Understanding If Your Infant Really Needs Extra Probiotics
As a caring father you’ll want your kid to have friends who will offer support and help through an entire lifetime. You’ll want those friends to aid during sickness and give a boost during health. And you’ll want those friends to live comfortably in your kid’s lower gastrointestinal tract … because they’re microbial life that aid in absorbing nutrients and producing gloriously healthy poops.
These friends are known in the parlance of our times as “probiotics.” But you can’t just invite B. bifidum and L. acidophilus over for a playdate in your kid’s small intestine. One, because they don’t make cell phones small enough to text them on. And two, because you’d look crazy if you tried. So how do you get these “good bugs” into your kid? And are they really always good?
Putting The ‘Pro’ In ‘Biotics’
You might think that the only thing yeasts and bacteria are good for are making bread and making you sick. You’d be wrong. There are a whole host of bacteria and yeast which make up the probiotics that live in your body naturally. They do things like help you process dairy and get nutrients into your system, which is what you thought nachos were for.
Probiotics (as opposed to amateur biotics, presumably) are essential in helping humans develop a beneficial “microbiome” that keeps us in general good health. But don’t get it confused with micro-Biodome, which is home to a teeny-tiny Pauly Shore and not healthy for anyone.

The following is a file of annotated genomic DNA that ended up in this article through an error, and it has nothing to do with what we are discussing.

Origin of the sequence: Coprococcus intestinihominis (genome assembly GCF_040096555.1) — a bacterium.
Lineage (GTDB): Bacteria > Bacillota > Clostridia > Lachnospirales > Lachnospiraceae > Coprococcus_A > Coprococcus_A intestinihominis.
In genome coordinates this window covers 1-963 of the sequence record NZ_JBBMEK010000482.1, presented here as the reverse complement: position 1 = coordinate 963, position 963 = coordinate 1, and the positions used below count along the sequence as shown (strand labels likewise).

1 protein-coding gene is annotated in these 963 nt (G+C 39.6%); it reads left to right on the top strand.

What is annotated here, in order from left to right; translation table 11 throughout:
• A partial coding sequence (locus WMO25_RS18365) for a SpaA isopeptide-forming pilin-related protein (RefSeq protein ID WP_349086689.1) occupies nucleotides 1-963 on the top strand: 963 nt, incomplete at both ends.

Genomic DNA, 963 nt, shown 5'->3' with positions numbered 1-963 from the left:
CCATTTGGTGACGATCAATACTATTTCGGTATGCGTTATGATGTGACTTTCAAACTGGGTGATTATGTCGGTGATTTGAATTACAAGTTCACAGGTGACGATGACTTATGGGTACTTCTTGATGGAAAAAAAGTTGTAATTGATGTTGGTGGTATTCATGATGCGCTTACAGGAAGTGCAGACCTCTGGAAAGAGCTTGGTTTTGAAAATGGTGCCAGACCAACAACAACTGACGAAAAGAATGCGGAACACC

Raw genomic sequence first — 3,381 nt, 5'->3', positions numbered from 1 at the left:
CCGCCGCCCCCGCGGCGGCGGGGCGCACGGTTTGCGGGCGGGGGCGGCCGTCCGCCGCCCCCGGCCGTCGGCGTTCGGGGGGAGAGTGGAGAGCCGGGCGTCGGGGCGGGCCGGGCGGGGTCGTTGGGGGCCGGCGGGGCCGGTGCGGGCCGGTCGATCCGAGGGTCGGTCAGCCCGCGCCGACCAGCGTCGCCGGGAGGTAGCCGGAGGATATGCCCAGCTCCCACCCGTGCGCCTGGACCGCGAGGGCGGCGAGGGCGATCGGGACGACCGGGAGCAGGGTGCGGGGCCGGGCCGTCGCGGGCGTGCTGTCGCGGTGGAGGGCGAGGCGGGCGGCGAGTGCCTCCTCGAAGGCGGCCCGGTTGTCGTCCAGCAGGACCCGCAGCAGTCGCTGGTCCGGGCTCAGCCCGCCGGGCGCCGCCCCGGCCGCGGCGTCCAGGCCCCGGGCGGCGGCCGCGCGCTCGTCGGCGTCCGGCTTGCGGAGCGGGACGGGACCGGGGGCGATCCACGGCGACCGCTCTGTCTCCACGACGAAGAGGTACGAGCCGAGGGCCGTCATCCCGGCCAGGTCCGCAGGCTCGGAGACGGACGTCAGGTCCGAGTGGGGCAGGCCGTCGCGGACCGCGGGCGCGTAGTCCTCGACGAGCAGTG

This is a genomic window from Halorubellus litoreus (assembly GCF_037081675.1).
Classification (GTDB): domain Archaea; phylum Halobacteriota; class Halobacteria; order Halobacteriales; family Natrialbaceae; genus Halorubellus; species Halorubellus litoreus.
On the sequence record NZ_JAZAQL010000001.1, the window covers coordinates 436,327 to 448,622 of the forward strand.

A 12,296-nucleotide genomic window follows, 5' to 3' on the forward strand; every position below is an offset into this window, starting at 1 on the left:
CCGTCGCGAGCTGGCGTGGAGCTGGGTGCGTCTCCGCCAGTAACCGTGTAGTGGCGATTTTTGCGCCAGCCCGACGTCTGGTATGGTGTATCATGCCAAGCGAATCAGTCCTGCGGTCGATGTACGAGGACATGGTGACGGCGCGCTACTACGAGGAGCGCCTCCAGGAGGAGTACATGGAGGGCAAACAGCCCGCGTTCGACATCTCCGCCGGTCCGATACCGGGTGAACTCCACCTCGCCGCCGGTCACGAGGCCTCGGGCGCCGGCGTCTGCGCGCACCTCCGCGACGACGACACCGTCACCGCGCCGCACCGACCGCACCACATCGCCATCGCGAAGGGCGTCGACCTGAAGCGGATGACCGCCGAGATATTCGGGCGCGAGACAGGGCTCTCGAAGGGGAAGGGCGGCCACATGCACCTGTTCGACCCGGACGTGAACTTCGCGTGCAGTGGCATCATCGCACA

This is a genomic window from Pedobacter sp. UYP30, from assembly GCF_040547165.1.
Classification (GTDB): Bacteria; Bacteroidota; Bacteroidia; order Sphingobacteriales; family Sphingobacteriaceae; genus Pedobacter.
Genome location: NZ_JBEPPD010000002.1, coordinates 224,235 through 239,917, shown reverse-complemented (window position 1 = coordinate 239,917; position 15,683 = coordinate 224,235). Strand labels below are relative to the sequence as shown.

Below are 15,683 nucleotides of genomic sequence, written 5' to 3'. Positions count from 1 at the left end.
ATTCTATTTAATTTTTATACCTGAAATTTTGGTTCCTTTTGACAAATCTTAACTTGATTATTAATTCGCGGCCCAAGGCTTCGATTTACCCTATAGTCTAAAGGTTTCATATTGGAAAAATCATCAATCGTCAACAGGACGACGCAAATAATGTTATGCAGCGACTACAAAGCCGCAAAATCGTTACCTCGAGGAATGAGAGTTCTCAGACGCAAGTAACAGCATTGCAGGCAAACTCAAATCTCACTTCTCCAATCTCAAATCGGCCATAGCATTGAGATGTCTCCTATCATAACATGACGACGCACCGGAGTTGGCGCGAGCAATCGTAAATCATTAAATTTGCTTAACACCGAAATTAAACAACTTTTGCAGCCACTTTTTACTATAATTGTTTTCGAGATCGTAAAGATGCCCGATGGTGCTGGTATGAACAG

Probiotics For Baby
Your kid wasn’t born with a thriving microbiome. Like Mars, colonization is the goal for their innards. Good bacteria and yeast will land in their system through normal day-to-day life. Imagining a little Matt Damon farming potatoes in your kids small intestine.
But the question is, do you let this process happen naturally, or do you get them mainlining acidophilus right away? The problem with answering that question is that research on the issue has been scant. Here’s what science knows now:
Sure, Why Not?
Current recommendations from the American Academy of Pediatrics (AAP) offer what can only be termed as a skeptical shrug when it comes to the use of probiotics in infants. They suggest that there could be therapeutic usage in treating diarrhea brought on by antibiotic use in otherwise healthy kids. It could also be effective in reducing the misery of a stomach bug by one day, during which you’ll be free from poop panic.
They also note that probiotics are generally safe for healthy kids, so giving them probiotics won’t hurt them, probably. That said, the AAP doesn’t recommend their standard use in formula. And there’s just not enough evidence to suggest administering probiotics helps with issues like colic.
One report exists linking probiotic use to an infant’s fatality. The probiotic Lactobacillus rhamnosus GG caused an infection leading to the child’s death. The child receiving the probiotic was born with an intrauterine growth restriction. The diagnosis means they were born on time but underweight. Doctors administered the probiotic.
The AAP makes a point that there is not enough known about probiotics to recommend their use for kids who are not healthy. And while this is simply one case, it might be best to use caution before introducing your kids to new bacteria pals.
In the end, it’s important to keep in mind that these bacteria have been colonizing our systems on their own for many thousands of years. Our friendship goes way back. While it may not hurt to give some extra pals to your kid, it might be best to let them make those friends on their own.